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Thursday, October 4, 2012

A Dream for Mobility - Disintegration of Downtown Detroit

A vision for mobility in Detroit, ca. 1935.

Recent proposals for demolition of the State Savings Bank in Detroit, ignited a debate about parking downtown and the impact this has had on the quality of place . Melanie Markowicz, President of Preservation Detroit weighed in with the following op-ed piece in the Detroit Free Press.


Detroit is dotted with the palimpsest of heritage erased for one reason or another. In many areas of the city, the end result is a disjointed assemblage of buildings amid a sea of vacant lots. However, in the central business district, we still have some building density left; and that is something we should safeguard as responsible stewards of our city. We can no longer afford to ignore that continuing to demolish our reusable historic buildings for parking lots directly affects the revitalization of Detroit and all of theinvestments in it. Hopefully, the outcry of concerned citizens and organizations is heard loud and clear.
A glut of parking in downtown Detroit is not an altogether new phenomenon. Instead, the roots of the parking vs. place debate are as old as there were automobiles. A Street Traffic survey was conducted between 1936-1937 by the Works Progress Administration. This called for increasing parking downtown, as well for novel systems of circulation including multi-level roadways (see above). Were a retroactive manifesto to be written about Detroit, the story writ large would be accommodating greater mobility by sacrificing the historic fabric and quality of place. While each incident where this happened might have a limited impact, in total this disintegration of the historic fabric made Detroit less interesting and desirable of a place to live, visit, and work.



Detroit Traffic Survey showing the chipping away of buildings around the downtown core.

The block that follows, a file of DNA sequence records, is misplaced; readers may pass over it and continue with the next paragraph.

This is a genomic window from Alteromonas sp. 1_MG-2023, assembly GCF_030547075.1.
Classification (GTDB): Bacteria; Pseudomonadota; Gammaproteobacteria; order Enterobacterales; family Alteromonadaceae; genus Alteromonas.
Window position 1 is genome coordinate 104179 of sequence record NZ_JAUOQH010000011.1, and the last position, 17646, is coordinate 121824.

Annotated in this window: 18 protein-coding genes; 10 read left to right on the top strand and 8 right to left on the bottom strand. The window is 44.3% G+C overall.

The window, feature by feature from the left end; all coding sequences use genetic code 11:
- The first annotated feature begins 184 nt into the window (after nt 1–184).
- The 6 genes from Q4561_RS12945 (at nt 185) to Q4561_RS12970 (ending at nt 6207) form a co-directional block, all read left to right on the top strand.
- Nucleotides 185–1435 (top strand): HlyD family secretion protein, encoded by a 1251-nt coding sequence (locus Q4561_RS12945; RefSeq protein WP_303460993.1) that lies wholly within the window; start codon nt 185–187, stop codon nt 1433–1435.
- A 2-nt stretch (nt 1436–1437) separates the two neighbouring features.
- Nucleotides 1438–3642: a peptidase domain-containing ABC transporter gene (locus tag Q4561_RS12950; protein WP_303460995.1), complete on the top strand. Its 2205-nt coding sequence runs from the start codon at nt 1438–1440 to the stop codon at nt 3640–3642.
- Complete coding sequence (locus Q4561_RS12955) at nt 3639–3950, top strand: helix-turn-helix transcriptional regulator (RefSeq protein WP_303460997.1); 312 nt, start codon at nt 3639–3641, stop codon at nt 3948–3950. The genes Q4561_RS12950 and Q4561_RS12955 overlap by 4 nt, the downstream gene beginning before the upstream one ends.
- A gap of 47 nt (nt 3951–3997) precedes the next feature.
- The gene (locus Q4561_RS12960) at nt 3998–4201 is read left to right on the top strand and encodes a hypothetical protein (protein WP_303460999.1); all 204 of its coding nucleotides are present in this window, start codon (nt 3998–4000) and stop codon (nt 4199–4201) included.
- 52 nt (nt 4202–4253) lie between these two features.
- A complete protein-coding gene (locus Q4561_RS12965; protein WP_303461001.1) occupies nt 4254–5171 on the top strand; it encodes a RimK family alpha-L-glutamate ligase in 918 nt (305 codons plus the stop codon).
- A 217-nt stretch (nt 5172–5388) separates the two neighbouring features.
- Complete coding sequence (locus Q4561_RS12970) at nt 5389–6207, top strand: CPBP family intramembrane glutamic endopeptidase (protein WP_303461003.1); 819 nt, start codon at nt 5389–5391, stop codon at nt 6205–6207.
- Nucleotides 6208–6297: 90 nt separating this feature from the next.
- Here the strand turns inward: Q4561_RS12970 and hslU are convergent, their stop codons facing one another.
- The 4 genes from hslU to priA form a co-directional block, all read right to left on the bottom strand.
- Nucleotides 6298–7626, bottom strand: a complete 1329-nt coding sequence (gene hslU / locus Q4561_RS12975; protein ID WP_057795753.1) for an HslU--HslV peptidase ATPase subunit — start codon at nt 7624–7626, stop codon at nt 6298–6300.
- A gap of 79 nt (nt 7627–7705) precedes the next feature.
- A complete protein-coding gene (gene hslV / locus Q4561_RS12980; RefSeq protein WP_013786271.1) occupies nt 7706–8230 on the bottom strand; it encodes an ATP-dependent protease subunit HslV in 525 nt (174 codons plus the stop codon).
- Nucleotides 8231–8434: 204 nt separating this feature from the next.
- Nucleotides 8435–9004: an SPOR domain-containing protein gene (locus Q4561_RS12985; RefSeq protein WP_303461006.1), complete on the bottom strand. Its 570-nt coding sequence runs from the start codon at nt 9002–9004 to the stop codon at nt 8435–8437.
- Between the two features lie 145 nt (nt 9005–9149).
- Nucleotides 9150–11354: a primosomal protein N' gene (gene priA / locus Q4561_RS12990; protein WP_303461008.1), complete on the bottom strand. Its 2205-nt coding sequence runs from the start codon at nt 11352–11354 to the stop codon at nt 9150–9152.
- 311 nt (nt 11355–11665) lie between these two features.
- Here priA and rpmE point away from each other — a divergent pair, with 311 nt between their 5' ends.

Early parking lot with vintage cars, ca. 1935.


As economic malaise set on Detroit with a decline of population, this put great pressure on the downtown. Many partially or fully vacant buildings proved too hard to maintain. These were too frequently removed and replaced by vacant asphalt parking lots. In a way this was a sort of fulfillment of planners plans from 1930's to make parking cheap, accessible, and abundant downtown. A review of historic maps and photographs between 1976 and 2006 showed that over 50% of the buildings in downtown Detroit were demolished in four decades. When added to other losses, this led to a historic downtown area fundamentally changed.



Fast forward to present. Some effort has been made to provide "infill" and convert parking lots to buildings. Certainly the location of casinos on the west and northwest section of the downtown and the side-by-side stadiums on the north-east corner prove this trend. Balancing it are the many vacant places waiting to be filled. Notable is the former Hudson's Building site on Woodward Avenue. Following demolition of this iconic building, an underground parking garage was constructed, though nothing else.

One lesson to take way from this ever-changing transformation of downtown Detroit is that where buildings have been retained they have gone on to have productive uses. Where historic buildings have been lost, however, it has proven very hard to replace them with something new. And while new development has transformed the downtown for the better in many cases, this is hardly enough to replace what has been lost. Hopefully Detroit will find an equilibrium with the right balance between  accessibility, parking, and having a livable city too. Retaining historic buildings ought to be an important part of such a strategy. Meanwhile, for close followers of downtown Detroit the surest sign of success will be when surface parking lots and parking garages begin to disappear. Removal of parking has heralded the resurgence of livable places elsewhere and hopefully will do the same for Detroit too.

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